See also APTN’s recent story.

Posted by Denise Deby. Thanks to Talia Klein of Savour Ottawa/Just Food for information.

Heirloom Cherry and Plum Tomatoes by Heather Flournoy - Attribution-NoDerivs 2.0 Generic License https://www.flickr.com/photos/24126689@N05/2956533148/in/photostream/

Heirloom Cherry and Plum Tomatoes by Heather Flournoy on Flickr Creative Commons Attribution-NoDerivs 2.0 Generic License https://www.flickr.com/photos/24126689@N05/2956533148/in/photostream/

Savour Ottawa, which promotes local food producers, retailers and restaurants, is organizing a couple of great opportunities for people to discover and enjoy locally grown, creatively prepared and tasty food.

Savour Ottawa Tables

Between July 15 and August 30, 2015, Savour Ottawa is collaborating with several area restaurants and farmers to offer menu items that feature ingredients grown close to home. Participating restaurants, kitchens and cafés will be offering a table d’hôte menu, a special event, or prepared, take-home meals based on local ingredients. You’ll find dishes made with heirloom vegetables, seasonal herbs, local cheeses, organic poultry and beef, for example. Check out the menus at http://www.savourottawa.ca/tables/.

Harvest Table 2015

The fifth annual Harvest Table happens on Sunday, August 30, 2015. This is a multi-course lunch where Ottawa chefs partner with area farmers to create dishes that celebrate the local harvest. It will be held in the Horticulture Building, Lansdowne Park, next to the Ottawa Farmers’ Market; you need to buy tickets in advance. Check here for details.

Savour Ottawa is an initiative of Ottawa Tourism, Just Food and the City of Ottawa. (Check out Savour Ottawa Online, where you can order food from local producers and pick it up at the Parkdale Field House every week.)

Tables General Facebook all chefs


Written by Denise Deby.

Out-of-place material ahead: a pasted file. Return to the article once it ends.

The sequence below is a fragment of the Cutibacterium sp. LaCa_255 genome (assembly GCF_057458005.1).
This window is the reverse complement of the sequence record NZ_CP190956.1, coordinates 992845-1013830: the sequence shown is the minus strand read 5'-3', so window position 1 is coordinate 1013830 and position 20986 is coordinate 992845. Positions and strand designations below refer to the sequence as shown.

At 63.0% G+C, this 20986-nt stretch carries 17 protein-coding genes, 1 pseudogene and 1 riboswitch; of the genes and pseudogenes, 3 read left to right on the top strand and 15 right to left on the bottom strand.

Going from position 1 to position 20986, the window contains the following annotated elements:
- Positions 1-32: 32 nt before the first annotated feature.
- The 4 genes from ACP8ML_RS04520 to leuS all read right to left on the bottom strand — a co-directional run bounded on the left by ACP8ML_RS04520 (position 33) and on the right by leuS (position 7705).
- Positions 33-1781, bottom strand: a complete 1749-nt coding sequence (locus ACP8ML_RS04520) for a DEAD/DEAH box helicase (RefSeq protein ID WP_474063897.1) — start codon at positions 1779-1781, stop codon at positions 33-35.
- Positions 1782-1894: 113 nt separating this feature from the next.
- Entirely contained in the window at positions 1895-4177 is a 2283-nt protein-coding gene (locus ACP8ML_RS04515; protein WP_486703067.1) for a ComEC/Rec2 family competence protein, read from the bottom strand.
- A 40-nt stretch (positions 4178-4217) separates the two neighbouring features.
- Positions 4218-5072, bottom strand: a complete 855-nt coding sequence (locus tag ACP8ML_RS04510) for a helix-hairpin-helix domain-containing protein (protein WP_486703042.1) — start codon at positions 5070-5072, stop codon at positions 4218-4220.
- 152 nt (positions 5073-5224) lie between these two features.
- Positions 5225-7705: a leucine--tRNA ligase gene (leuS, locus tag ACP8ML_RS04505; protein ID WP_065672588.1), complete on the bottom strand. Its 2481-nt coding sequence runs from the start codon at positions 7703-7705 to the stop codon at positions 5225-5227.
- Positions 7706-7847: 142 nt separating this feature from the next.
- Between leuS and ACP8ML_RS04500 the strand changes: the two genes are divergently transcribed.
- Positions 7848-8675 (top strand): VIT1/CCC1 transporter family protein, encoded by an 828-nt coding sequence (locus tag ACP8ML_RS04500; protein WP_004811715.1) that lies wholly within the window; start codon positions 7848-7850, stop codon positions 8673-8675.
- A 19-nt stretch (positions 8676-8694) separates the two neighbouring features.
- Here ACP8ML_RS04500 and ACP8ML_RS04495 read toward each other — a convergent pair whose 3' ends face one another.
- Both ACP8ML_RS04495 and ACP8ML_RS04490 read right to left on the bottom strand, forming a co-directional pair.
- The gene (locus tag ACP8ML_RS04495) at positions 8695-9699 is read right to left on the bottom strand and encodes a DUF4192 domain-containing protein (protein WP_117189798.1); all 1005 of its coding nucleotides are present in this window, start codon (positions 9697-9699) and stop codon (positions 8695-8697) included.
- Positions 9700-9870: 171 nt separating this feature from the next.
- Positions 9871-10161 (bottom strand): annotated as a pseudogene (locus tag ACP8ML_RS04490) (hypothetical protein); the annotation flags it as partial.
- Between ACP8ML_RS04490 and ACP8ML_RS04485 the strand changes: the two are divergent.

Murphy's Point - D Deby

One of the benefits of living in Ottawa is the proximity of provincial, recreational and conservation parks. Gatineau Park, Fitzroy and Rideau River Provincial Parks, and other nearby conservation areas and parks make for great day or weekend outings (or longer). Many offer hiking, swimming, canoeing/kayaking, interpretive programs, camping and more, as well as the chance to appreciate the diversity of ecosystems in this region.

Although any time is a good time to spend time in a park, the July 17-19, 2015 weekend has lots to offer.

Ontario Parks is holding Healthy Parks Healthy People on Friday, July 17, to draw attention to the health benefits of nature. Day use admission to provincial parks is free, and many parks have activities planned. (Check the website under “Event Listing.”)

Saturday, July 18 is Canada’s Parks Day, and admission to many national and provincial parks and historic sites is free. Some are offering special programming for the day, too. You can see some of the activities on the Got Parks website.

(Parks Day and Got Parks are courtesy of the Canadian Parks Council, a little-known but important network through which provincial, territorial and national parks connect and address issues of common interest.)